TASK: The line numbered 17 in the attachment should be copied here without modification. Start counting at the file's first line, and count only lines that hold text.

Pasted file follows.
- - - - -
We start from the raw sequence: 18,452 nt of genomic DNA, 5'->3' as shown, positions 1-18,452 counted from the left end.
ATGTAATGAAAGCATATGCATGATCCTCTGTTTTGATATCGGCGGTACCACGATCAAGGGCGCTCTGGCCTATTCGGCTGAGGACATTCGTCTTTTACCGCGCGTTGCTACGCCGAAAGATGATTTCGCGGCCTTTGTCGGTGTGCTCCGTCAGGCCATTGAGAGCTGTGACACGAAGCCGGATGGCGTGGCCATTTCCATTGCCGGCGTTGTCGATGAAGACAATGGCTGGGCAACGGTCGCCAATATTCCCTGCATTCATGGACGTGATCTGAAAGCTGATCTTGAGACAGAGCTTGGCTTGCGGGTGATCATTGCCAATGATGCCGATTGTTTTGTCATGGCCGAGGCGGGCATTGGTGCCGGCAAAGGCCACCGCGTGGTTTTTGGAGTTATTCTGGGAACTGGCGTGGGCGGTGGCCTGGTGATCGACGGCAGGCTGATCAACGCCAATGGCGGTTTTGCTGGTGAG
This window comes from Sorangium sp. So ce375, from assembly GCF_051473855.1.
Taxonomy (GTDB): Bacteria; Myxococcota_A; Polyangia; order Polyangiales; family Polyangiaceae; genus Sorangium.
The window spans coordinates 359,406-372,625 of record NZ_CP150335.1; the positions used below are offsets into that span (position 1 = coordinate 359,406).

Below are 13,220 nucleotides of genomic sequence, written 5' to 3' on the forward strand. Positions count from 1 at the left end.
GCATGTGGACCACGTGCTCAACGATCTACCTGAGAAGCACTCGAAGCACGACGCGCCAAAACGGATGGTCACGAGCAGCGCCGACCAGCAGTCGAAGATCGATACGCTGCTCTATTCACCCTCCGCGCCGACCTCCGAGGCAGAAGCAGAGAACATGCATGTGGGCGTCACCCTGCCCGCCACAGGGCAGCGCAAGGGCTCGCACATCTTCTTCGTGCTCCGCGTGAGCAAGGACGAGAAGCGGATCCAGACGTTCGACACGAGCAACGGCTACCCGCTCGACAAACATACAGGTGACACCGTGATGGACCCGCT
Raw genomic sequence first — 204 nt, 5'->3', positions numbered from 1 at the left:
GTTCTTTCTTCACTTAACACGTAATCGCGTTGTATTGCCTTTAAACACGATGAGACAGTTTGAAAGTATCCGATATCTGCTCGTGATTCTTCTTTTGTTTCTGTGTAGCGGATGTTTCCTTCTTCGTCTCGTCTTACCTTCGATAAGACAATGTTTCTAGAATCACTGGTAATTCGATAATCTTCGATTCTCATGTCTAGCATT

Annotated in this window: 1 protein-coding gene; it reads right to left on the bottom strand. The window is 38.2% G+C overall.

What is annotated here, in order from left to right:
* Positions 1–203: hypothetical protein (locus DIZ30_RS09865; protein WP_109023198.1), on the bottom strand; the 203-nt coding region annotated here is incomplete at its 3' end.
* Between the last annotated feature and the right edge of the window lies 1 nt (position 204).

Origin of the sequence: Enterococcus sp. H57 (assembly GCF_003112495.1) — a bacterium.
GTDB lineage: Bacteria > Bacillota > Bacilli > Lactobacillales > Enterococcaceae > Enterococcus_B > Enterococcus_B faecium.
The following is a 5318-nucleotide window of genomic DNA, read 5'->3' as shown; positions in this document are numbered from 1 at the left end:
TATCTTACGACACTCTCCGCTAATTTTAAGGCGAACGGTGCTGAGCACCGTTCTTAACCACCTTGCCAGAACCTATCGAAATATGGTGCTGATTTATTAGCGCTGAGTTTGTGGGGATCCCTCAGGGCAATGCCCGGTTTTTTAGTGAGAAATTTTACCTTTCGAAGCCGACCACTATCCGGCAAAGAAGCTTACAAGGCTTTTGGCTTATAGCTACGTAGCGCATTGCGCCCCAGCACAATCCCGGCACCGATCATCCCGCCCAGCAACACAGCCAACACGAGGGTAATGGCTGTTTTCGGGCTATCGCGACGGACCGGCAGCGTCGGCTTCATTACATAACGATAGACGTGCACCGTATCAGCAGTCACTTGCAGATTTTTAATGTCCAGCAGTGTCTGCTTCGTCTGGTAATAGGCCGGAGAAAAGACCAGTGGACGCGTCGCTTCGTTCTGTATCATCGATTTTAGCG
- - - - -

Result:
TATCTTACGACACTCTCCGCTAATTTTAAGGCGAACGGTGCTGAGCACCGTTCTTAACCACCTTGCCAGAACCTATCGAAATATGGTGCTGATTTATTAGCGCTGAGTTTGTGGGGATCCCTCAGGGCAATGCCCGGTTTTTTAGTGAGAAATTTTACCTTTCGAAGCCGACCACTATCCGGCAAAGAAGCTTACAAGGCTTTTGGCTTATAGCTACGTAGCGCATTGCGCCCCAGCACAATCCCGGCACCGATCATCCCGCCCAGCAACACAGCCAACACGAGGGTAATGGCTGTTTTCGGGCTATCGCGACGGACCGGCAGCGTCGGCTTCATTACATAACGATAGACGTGCACCGTATCAGCAGTCACTTGCAGATTTTTAATGTCCAGCAGTGTCTGCTTCGTCTGGTAATAGGCCGGAGAAAAGACCAGTGGACGCGTCGCTTCGTTCTGTATCATCGATTTTAGCG